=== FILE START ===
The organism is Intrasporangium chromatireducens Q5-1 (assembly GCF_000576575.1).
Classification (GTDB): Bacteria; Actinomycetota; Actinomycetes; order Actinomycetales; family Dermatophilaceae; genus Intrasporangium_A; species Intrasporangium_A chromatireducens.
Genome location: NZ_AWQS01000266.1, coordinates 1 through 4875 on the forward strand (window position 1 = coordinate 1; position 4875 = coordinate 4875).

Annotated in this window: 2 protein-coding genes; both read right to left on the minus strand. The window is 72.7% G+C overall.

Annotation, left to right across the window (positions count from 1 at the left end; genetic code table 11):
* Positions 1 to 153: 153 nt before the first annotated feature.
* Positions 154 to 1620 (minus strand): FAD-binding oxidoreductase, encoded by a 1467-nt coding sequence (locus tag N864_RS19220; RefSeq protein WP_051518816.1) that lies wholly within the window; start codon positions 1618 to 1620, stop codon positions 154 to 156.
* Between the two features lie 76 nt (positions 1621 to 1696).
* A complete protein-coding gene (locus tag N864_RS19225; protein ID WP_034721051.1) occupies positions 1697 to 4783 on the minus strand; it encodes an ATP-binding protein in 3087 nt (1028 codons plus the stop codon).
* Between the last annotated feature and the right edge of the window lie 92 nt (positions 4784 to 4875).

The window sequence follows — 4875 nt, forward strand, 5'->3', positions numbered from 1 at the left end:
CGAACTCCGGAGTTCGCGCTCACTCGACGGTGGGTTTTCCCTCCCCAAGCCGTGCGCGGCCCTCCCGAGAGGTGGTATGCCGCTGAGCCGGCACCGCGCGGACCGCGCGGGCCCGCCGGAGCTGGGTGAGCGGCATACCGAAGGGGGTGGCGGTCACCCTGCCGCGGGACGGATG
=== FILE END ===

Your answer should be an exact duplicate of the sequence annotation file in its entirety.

The organism is Intrasporangium chromatireducens Q5-1 (assembly GCF_000576575.1).
Classification (GTDB): Bacteria; Actinomycetota; Actinomycetes; order Actinomycetales; family Dermatophilaceae; genus Intrasporangium_A; species Intrasporangium_A chromatireducens.
Genome location: NZ_AWQS01000266.1, coordinates 1 through 4875 on the forward strand (window position 1 = coordinate 1; position 4875 = coordinate 4875).

Annotated in this window: 2 protein-coding genes; both read right to left on the minus strand. The window is 72.7% G+C overall.

Annotation, left to right across the window (positions count from 1 at the left end; genetic code table 11):
* Positions 1 to 153: 153 nt before the first annotated feature.
* Positions 154 to 1620 (minus strand): FAD-binding oxidoreductase, encoded by a 1467-nt coding sequence (locus tag N864_RS19220; RefSeq protein WP_051518816.1) that lies wholly within the window; start codon positions 1618 to 1620, stop codon positions 154 to 156.
* Between the two features lie 76 nt (positions 1621 to 1696).
* A complete protein-coding gene (locus tag N864_RS19225; protein ID WP_034721051.1) occupies positions 1697 to 4783 on the minus strand; it encodes an ATP-binding protein in 3087 nt (1028 codons plus the stop codon).
* Between the last annotated feature and the right edge of the window lie 92 nt (positions 4784 to 4875).

The window sequence follows — 4875 nt, forward strand, 5'->3', positions numbered from 1 at the left end:
CGAACTCCGGAGTTCGCGCTCACTCGACGGTGGGTTTTCCCTCCCCAAGCCGTGCGCGGCCCTCCCGAGAGGTGGTATGCCGCTGAGCCGGCACCGCGCGGACCGCGCGGGCCCGCCGGAGCTGGGTGAGCGGCATACCGAAGGGGGTGGCGGTCACCCTGCCGCGGGACGGATG